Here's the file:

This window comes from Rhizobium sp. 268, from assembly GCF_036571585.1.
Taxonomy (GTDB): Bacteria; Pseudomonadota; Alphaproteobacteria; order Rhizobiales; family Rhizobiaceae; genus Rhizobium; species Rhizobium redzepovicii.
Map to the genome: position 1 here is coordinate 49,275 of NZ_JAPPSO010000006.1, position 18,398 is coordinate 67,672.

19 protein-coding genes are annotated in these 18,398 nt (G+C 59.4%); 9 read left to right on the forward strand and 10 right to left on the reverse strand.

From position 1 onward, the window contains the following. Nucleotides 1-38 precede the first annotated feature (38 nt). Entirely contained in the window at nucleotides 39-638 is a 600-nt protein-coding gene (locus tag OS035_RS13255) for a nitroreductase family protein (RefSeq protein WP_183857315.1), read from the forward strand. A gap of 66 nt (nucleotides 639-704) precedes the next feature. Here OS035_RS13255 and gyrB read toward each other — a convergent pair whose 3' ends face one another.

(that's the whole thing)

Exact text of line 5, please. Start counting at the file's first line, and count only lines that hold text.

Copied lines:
From position 1 onward, the window contains the following. Nucleotides 1-38 precede the first annotated feature (38 nt). Entirely contained in the window at nucleotides 39-638 is a 600-nt protein-coding gene (locus tag OS035_RS13255) for a nitroreductase family protein (RefSeq protein WP_183857315.1), read from the forward strand. A gap of 66 nt (nucleotides 639-704) precedes the next feature. Here OS035_RS13255 and gyrB read toward each other — a convergent pair whose 3' ends face one another.